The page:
Timothy D. Cook, who leads Apple in Steven P. Job’s absence, is widely seen as the most likely to replace him permanently.
“They were absolutely exhausted,” said Michael Janes, the Apple executive who accompanied Mr. Cook. “Tim was not. He was ready to jump to the next slide and the next slide after that. He is absolutely relentless.”
That relentlessness could be indispensable in the months ahead, because Mr. Cook may be tested as never before. He has been charged with running Apple’s day-to-day operations while his boss, Steven P. Jobs, the company’s visionary chief executive, is on medical leave.
Mr. Cook has done that twice before, briefly and successfully. Yet if Mr. Jobs’s health does not improve, Mr. Cook could be on the job for a long time. And while Apple’s succession plans are closely guarded, Mr. Cook is widely believed to be the most likely candidate to permanently replace Mr. Jobs.
In Silicon Valley, Mr. Jobs is also known for relentlessness. Yet on many levels, he and Mr. Cook are opposites. While Mr. Jobs is mercurial and prone to outbursts, Mr. Cook, who was raised in a small town in Alabama, is polite and soft-spoken. He is often described as a “Southern gentleman.” While Mr. Jobs obsesses over every last detail of Apple’s products, Mr. Cook obsesses over the less glamorous minutiae of Apple’s operations.
Their complementary skills have helped Apple pull off the most remarkable turnaround in American business, and made it the world’s most valuable technology company. When Mr. Cook is on his own, he will have to compensate for the absence of Mr. Jobs — and his inventiveness, charisma and uncanny ability to predict the future of technology and anticipate the wishes of consumers.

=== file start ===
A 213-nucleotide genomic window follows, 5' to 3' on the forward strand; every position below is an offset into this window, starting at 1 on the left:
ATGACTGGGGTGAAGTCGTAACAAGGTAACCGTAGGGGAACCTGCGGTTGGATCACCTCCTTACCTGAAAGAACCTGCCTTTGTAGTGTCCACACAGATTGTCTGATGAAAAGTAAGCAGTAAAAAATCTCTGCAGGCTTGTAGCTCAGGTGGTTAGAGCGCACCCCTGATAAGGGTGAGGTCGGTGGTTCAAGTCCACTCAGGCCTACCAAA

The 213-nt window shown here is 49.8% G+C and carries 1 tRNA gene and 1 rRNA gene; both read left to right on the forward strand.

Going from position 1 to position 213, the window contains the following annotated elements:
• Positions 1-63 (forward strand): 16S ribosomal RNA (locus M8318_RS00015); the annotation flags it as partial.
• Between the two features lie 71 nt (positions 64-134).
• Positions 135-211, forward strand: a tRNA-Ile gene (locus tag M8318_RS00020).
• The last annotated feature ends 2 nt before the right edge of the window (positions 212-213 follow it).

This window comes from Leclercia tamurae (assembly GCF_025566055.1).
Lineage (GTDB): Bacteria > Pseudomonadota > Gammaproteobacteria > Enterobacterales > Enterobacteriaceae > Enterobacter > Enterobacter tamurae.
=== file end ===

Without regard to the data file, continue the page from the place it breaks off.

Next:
“He is going to have to look to others to provide the creative vacuum left by Steve,” said A. M. Sacconaghi Jr., an analyst with Sanford Bernstein & Company.
Mr. Cook and Apple declined to comment for this article. From his first days at Apple in 1998, Mr. Cook, who is known as intensely private, worked in the shadow of Mr. Jobs and other prominent leaders. Although his job — making sure Apple could produce, assemble and ship its breakthrough products around the world, and do so profitably — was not considered sexy, he quickly removed inefficiencies from Apple’s supply chain.
“My favorite scenes were meeting suppliers,” said a former Apple executive who had traveled with Mr. Cook frequently and asked to remain anonymous because he did not want to upset their relationship. “He is Mr. Spreadsheet. If things weren’t right, he would torture the suppliers and demand improvement. At the same time, he had good relationships with them.”
Apple was smaller then and largely focused on making PCs. Its operations were a mess.
Apple was still running its own factories in California, Ireland and Singapore. While more profitable and efficient companies like Dell had moved to a just-in-time manufacturing model, Apple still held 90 days of inventory.
Mr. Cook closed Apple’s factories and outsourced all manufacturing to a far-flung network of suppliers in Asia. Inventories decreased to 60 days, then to 30 days, then to the just-in-time model. Mr. Cook virtually lived in airplanes, traveling the world to meet with suppliers and browbeat them into meeting his demands.
Analysts and investors say Mr. Cook’s efforts on the production end made the difference in turning Apple’s fortunes around. And they still are critical to the company’s success.
Take the iPad. It took Mr. Jobs’s imagination and the expertise of his engineers and designers to create it. But Mr. Cook’s operational abilities allowed Apple to parlay a cool product into a business that has already brought in $9.6 billion, as the company built and shipped worldwide nearly 15 million iPads in just nine months to meet customers’ seemingly insatiable appetite.